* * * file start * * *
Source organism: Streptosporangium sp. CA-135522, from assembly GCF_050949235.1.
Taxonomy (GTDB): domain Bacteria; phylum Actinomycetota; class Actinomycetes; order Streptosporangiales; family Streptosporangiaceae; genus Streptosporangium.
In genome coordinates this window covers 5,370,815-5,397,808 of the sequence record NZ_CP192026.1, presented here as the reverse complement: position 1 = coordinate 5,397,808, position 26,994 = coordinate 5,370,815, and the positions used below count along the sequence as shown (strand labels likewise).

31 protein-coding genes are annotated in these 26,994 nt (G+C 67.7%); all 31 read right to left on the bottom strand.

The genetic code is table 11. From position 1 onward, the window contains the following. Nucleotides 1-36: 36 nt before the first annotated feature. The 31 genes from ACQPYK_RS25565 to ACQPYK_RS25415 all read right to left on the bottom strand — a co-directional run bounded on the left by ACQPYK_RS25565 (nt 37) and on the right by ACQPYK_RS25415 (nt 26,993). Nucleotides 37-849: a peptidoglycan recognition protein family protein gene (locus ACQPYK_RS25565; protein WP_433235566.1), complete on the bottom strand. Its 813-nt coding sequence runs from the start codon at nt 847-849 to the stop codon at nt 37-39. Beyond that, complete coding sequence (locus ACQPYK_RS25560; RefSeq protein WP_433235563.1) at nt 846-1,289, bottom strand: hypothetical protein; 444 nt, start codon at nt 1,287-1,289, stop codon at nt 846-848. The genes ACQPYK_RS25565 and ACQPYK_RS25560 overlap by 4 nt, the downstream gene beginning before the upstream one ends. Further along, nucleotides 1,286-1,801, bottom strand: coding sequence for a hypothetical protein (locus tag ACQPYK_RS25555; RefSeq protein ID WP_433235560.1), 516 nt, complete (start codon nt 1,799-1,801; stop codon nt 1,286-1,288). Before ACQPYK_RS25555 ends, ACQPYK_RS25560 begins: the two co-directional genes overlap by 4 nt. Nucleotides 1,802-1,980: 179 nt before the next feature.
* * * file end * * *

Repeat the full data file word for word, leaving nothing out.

Source organism: Streptosporangium sp. CA-135522, from assembly GCF_050949235.1.
Taxonomy (GTDB): domain Bacteria; phylum Actinomycetota; class Actinomycetes; order Streptosporangiales; family Streptosporangiaceae; genus Streptosporangium.
In genome coordinates this window covers 5,370,815-5,397,808 of the sequence record NZ_CP192026.1, presented here as the reverse complement: position 1 = coordinate 5,397,808, position 26,994 = coordinate 5,370,815, and the positions used below count along the sequence as shown (strand labels likewise).

31 protein-coding genes are annotated in these 26,994 nt (G+C 67.7%); all 31 read right to left on the bottom strand.

The genetic code is table 11. From position 1 onward, the window contains the following. Nucleotides 1-36: 36 nt before the first annotated feature. The 31 genes from ACQPYK_RS25565 to ACQPYK_RS25415 all read right to left on the bottom strand — a co-directional run bounded on the left by ACQPYK_RS25565 (nt 37) and on the right by ACQPYK_RS25415 (nt 26,993). Nucleotides 37-849: a peptidoglycan recognition protein family protein gene (locus ACQPYK_RS25565; protein WP_433235566.1), complete on the bottom strand. Its 813-nt coding sequence runs from the start codon at nt 847-849 to the stop codon at nt 37-39. Beyond that, complete coding sequence (locus ACQPYK_RS25560; RefSeq protein WP_433235563.1) at nt 846-1,289, bottom strand: hypothetical protein; 444 nt, start codon at nt 1,287-1,289, stop codon at nt 846-848. The genes ACQPYK_RS25565 and ACQPYK_RS25560 overlap by 4 nt, the downstream gene beginning before the upstream one ends. Further along, nucleotides 1,286-1,801, bottom strand: coding sequence for a hypothetical protein (locus tag ACQPYK_RS25555; RefSeq protein ID WP_433235560.1), 516 nt, complete (start codon nt 1,799-1,801; stop codon nt 1,286-1,288). Before ACQPYK_RS25555 ends, ACQPYK_RS25560 begins: the two co-directional genes overlap by 4 nt. Nucleotides 1,802-1,980: 179 nt before the next feature.